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Summary:

Before I left for India, I asked folks at Glassdoor.com, a Sausalito, Calif.-based company that that tracks employee satisfaction, to run a custom query for me. I wanted to find out which 10 publicly traded companies had the best pay packages for their engineers. Whenever we […]

engineerspayBefore I left for India, I asked folks at Glassdoor.com, a Sausalito, Calif.-based company that that tracks employee satisfaction, to run a custom query for me. I wanted to find out which 10 publicly traded companies had the best pay packages for their engineers. Whenever we have a slump here in Silicon Valley, there is an exodus from startups to more established players. Opportunities are almost always there for engineers. Sure, hiring is going to slow down — even at large companies — but engineers are almost always in demand.

It’s hardly a surprise that Google is leading the pack, but the composition of the top 10 is pretty interesting. It’s good to see the old stalwarts, especially chipmakers (who are facing some seriously tough times), are staying competitive. Too bad their stocks aren’t doing so well — but then, what do they say about buying low? :-) I am surprised, however, by the absence of Cisco Systems and Intel.

Rank Employer Avg Salary Avg Bonus Avg Total Pay
1 Google $106,666 $42,759 $149,425
2 Synopsys $118,908 $15,189 $134,096
3 Broadcom $115,093 $15,023 $130,116
4 Xilinx $114,996 $11,779 $126,775
5 Yahoo $114,280 $12,441 $126,721
6 KLA-Tencor $110,227 $15,611 $125,838
7 Sun Microsystems $118,358 $7,356 $125,714
8 Intuit $107,740 $16,349 $124,089
9 Vmware $100,817 $19,768 $120,585
10 NVIDIA $112,291 $8,095 $120,386
  1. Actually I am surprised that Google came out as the top paying employer.

    The general perception is the Google pays below average compensations, depending on their aura to lure people. I’ve heard many people complaining about their Google offers and ended up taking jobs elsewhere

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  2. @andy

    Well this clearly puts things in perspective. :-) I think Google might be less competitive these days when compared to say some start up such as Twitter or Facebook, even though they are pretty richly valued and don’t show that much of an upside.

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  3. Google is a big pay for performance shop. If you don’t perform, you are not going to be paid as much as other companies that are heavier on base and lower on performance based pay. Surprisingly there are very few complaints from the best engineers there about low pay. I wonder why that is.

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  4. @Vijay

    Oh how well we know that :-) I think that is reflected in the “bonus” component of the compensation. I think that really bolsters your point.

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  5. There is a heavy bias in this survey as I can see a lot of companies being based in the Silicon Valley where the cost of living is high. I have known companies in North Carolina or Maryland that pay lot of money, but the absolute number is not that high, because it is cheaper to live there. This survey says Google is clearly the top paying employer in the Bay area.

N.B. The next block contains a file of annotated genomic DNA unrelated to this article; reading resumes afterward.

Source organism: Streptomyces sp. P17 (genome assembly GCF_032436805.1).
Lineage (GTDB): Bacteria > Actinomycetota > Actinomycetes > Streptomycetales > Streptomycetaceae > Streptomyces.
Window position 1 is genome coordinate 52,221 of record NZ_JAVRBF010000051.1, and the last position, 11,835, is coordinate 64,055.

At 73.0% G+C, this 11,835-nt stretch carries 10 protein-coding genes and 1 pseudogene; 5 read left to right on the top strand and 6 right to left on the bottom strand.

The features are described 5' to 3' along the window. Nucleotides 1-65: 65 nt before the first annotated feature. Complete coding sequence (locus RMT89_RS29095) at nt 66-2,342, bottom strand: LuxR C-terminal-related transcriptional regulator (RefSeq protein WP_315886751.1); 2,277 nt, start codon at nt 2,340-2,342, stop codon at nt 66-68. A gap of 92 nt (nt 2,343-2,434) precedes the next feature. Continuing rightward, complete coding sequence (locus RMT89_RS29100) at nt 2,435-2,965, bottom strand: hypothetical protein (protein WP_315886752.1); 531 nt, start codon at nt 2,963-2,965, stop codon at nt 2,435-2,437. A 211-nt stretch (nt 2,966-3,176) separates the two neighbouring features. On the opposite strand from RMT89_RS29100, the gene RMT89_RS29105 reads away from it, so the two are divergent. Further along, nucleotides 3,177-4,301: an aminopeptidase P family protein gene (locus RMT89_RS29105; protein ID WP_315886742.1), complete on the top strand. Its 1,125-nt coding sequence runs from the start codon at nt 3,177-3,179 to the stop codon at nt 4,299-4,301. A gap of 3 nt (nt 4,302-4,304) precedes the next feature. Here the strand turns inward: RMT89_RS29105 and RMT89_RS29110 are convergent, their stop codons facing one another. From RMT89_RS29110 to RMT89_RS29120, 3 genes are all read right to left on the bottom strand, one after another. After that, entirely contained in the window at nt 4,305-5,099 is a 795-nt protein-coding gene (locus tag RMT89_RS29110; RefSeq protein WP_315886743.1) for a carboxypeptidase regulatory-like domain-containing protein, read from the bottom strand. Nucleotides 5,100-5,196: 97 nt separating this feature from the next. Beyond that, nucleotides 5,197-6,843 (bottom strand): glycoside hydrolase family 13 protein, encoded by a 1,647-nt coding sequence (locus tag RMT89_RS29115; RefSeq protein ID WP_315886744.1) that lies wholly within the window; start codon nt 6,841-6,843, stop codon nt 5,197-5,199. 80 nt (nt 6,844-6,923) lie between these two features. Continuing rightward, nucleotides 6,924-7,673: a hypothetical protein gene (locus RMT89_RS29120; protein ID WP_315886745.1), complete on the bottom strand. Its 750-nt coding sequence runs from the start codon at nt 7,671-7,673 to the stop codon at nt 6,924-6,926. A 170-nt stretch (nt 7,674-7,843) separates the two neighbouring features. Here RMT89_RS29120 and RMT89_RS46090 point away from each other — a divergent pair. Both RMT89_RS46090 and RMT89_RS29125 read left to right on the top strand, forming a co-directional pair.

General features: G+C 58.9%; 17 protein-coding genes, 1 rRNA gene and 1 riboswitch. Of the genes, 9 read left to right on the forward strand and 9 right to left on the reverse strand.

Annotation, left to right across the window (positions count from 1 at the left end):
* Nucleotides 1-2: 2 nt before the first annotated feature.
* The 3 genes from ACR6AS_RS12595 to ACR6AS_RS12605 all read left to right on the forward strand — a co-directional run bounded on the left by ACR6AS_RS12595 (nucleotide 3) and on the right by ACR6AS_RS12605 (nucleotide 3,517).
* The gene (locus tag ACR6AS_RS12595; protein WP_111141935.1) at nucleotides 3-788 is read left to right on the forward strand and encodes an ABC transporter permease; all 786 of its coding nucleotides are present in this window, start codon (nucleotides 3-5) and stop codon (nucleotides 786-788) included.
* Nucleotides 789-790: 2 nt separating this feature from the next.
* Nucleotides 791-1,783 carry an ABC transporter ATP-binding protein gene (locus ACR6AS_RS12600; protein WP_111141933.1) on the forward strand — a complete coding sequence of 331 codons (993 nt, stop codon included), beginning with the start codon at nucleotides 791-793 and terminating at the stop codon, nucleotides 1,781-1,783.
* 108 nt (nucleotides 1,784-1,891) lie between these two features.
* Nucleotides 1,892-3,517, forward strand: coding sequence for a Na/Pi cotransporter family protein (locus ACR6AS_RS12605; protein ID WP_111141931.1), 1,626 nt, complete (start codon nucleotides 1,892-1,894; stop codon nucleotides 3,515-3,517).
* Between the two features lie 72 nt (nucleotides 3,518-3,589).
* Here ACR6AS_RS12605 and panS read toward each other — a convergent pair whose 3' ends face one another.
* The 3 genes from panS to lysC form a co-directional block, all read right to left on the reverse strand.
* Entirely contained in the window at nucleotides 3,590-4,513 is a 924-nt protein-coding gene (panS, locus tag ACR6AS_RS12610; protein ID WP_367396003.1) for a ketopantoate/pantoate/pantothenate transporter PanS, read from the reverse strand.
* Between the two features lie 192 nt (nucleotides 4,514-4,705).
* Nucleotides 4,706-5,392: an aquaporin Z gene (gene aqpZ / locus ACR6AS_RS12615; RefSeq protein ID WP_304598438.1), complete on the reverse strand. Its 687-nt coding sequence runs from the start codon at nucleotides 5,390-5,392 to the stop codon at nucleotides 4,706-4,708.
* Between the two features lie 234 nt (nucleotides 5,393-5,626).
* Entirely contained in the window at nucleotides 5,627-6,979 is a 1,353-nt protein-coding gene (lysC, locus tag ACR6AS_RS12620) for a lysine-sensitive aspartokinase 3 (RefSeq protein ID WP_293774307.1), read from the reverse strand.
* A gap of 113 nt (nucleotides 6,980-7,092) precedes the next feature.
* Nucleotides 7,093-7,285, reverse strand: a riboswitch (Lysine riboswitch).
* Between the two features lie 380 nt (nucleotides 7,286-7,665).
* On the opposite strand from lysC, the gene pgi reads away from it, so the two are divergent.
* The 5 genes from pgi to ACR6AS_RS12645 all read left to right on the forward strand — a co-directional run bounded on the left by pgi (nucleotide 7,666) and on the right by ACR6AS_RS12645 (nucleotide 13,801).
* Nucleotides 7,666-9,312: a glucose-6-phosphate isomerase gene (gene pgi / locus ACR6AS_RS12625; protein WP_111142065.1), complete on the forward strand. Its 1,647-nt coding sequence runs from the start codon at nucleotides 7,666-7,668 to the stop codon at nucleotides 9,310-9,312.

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    1. I think that might be the case. broadcom is the only non bay area example.

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  6. A bit surprised to see that there is rank for Dell. Being a mechanical engineer, it is hard to believe that such a huge production company does not pay that much to its engineers. However, I understand that Dell suffered around 48% dis-growth in the last quarter.

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  7. Om
    the remark about CSCO compensation is sarcasm right.
    CSCO hasn’t revised their compensation packages for nearly half a decade,
    thinking that their stock growth and splits we’re reason enough, like the old days
    we’re CSCO after all …. it’s a weird, outdated, and marginally productive culture…
    certainly mediocre compensation. the internal mantra..’frugality’ keeps thousands of talented
    engineers away…

    also the bonus compensation is generally used for tax savings reasons… keeping
    base lower saves companies money…

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    1. @blognround actually for once i wasn’t been snarky or sarcastic. somehow it came across like that :-)

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  8. Curious to know what the average experience for these engineers is. 4-5 years or perhaps higher (7+)? I’m also surprised to see that Apple didn’t make the cut.

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  9. Ashwin Desikan Sunday, March 1, 2009

    surprised to see Microsoft and Amazon not listed in the top ten. Is there a website which provides the average compensation by publicly listed companies?

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